Twitter Drops Lawsuit Against Homeland Security After They Stop Demanding Identities of Anti-Trump Accounts

Who knew Twitter was suing the U.S. Department of Homeland Security?! Apparently they were, but the lawsuit has now been dropped.

It all started when the lawsuit was filed Thursday, April 6, in the Northern District of California’s federal court, alleging the U.S. Department of Homeland Security, U.S. Customs and Border Protection (CBP), Secretary of Homeland Security John Kelly and CBP acting commissioner Kevin McAleenan demanded in mid-March that Twitter reveal to them the identity of the person or people behind the account @ALT_USCIS.

The abbreviation USCIS is for the U.S. Citizenship and Immigration Service. They have an official Twitter account @USCIS. However, the @ALT_USCIS account, which became known in January, tweets out criticism of the Trump administration.

Since President Trump was inaugurated, alternative Twitter accounts have been set up by government workers who are using them to release information and criticize government agencies.

Twitter had no comment on their lawsuit, and the Department of Homeland Security referred to their policy and ho comment as well.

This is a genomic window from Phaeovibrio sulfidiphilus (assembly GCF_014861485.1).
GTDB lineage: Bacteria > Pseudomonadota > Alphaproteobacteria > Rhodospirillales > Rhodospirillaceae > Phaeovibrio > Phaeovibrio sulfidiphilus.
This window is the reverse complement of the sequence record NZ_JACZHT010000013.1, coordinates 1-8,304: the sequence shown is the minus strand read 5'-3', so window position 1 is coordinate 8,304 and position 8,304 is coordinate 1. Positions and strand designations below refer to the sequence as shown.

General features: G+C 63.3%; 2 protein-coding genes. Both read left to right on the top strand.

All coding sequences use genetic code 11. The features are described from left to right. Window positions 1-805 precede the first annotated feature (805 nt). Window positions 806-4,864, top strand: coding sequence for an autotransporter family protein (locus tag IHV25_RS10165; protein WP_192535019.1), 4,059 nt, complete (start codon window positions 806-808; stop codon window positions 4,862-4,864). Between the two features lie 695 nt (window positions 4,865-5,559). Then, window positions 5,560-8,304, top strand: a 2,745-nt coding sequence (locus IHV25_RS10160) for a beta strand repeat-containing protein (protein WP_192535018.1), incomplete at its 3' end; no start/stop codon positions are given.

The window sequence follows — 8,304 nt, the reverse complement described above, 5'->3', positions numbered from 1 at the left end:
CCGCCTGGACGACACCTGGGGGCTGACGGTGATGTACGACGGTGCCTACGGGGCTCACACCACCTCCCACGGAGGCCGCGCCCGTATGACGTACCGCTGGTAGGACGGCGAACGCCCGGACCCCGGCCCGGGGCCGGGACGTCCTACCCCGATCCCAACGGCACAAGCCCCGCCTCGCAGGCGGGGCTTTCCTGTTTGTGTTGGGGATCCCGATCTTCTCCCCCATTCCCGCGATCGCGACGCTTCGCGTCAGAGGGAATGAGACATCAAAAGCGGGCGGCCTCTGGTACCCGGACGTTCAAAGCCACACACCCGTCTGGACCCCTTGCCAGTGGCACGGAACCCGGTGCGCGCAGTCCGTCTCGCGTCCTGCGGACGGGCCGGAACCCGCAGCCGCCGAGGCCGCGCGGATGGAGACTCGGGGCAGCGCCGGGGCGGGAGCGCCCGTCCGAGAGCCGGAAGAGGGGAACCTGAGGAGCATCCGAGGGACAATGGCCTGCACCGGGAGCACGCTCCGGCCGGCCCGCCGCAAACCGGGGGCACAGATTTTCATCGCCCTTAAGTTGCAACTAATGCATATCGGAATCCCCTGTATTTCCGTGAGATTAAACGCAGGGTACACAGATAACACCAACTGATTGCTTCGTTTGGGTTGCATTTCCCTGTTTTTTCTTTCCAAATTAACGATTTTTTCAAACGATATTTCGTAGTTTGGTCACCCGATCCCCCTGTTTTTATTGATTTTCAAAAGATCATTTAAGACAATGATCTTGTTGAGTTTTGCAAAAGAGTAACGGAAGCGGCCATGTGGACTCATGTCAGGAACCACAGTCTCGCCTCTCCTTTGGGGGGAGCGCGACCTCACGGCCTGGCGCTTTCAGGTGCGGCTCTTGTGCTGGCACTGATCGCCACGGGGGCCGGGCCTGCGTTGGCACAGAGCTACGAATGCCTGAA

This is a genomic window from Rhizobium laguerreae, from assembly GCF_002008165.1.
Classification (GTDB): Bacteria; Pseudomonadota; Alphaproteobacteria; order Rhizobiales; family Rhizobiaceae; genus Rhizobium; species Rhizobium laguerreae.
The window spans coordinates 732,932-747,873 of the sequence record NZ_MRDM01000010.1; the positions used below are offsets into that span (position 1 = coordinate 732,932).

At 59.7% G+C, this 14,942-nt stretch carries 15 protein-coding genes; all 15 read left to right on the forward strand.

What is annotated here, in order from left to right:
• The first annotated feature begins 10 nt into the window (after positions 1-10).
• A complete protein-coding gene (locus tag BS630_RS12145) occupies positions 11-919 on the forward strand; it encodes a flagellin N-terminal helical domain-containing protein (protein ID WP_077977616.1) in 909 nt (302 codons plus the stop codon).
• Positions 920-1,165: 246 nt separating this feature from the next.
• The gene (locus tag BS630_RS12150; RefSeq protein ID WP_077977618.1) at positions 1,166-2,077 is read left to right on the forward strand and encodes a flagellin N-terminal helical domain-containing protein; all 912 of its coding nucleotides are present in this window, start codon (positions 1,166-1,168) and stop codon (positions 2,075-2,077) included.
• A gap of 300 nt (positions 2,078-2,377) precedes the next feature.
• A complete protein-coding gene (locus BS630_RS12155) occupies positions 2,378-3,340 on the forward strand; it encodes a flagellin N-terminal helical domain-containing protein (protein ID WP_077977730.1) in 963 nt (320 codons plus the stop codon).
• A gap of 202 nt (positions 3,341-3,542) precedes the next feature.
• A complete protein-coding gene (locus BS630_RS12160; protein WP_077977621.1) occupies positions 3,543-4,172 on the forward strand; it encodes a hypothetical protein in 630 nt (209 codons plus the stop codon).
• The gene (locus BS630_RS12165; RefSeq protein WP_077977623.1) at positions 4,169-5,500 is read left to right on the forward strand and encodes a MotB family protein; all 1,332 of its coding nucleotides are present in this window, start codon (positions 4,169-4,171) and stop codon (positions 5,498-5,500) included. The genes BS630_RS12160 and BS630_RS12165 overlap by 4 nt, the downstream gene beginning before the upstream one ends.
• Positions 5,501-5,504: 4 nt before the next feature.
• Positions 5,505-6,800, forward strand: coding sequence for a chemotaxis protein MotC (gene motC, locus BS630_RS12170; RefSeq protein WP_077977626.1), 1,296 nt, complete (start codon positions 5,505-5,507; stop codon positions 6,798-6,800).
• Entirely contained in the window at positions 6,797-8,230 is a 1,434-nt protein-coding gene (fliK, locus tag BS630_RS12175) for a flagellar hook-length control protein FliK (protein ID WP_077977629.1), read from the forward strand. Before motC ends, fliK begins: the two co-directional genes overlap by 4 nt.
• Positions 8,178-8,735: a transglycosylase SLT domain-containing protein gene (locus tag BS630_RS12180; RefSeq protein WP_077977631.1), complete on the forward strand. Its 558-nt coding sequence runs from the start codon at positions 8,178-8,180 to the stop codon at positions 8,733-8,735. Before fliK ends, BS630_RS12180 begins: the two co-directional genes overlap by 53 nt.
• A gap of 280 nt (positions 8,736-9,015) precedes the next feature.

A day later, Friday, April 7, Twitter’s lawsuit had been dropped once the government stopped its demands.

Emma Llanso, director of free expression at the Center for Democracy & Technology, a non-profit that promotes an open and free Internet, spoke to USA Today about Twitter’s lawsuit, saying, “The right of people to speak anonymously is a “core” tenet of Americans’ right to free speech — whether in opposition to the government or an employer.”

Twitter has been accused many times of not protecting its users from abuse, so the company filing a lawsuit to protect their users might be a step in the right direction.